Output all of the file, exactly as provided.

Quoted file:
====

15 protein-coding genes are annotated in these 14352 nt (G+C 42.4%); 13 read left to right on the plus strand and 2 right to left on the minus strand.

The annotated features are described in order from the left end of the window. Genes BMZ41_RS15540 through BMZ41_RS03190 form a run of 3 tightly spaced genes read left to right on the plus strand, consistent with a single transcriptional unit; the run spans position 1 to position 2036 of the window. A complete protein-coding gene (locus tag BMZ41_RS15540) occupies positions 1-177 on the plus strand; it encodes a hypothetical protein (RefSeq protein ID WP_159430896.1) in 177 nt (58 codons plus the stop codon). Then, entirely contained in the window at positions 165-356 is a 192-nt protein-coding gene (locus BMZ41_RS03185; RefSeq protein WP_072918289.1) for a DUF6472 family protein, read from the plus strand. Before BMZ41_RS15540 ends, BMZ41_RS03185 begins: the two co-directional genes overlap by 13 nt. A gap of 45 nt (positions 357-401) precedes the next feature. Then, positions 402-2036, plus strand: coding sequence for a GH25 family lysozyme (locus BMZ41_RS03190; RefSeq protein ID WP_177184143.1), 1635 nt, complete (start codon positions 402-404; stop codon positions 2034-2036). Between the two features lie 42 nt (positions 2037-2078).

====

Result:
15 protein-coding genes are annotated in these 14352 nt (G+C 42.4%); 13 read left to right on the plus strand and 2 right to left on the minus strand.

The annotated features are described in order from the left end of the window. Genes BMZ41_RS15540 through BMZ41_RS03190 form a run of 3 tightly spaced genes read left to right on the plus strand, consistent with a single transcriptional unit; the run spans position 1 to position 2036 of the window. A complete protein-coding gene (locus tag BMZ41_RS15540) occupies positions 1-177 on the plus strand; it encodes a hypothetical protein (RefSeq protein ID WP_159430896.1) in 177 nt (58 codons plus the stop codon). Then, entirely contained in the window at positions 165-356 is a 192-nt protein-coding gene (locus BMZ41_RS03185; RefSeq protein WP_072918289.1) for a DUF6472 family protein, read from the plus strand. Before BMZ41_RS15540 ends, BMZ41_RS03185 begins: the two co-directional genes overlap by 13 nt. A gap of 45 nt (positions 357-401) precedes the next feature. Then, positions 402-2036, plus strand: coding sequence for a GH25 family lysozyme (locus BMZ41_RS03190; RefSeq protein ID WP_177184143.1), 1635 nt, complete (start codon positions 402-404; stop codon positions 2034-2036). Between the two features lie 42 nt (positions 2037-2078).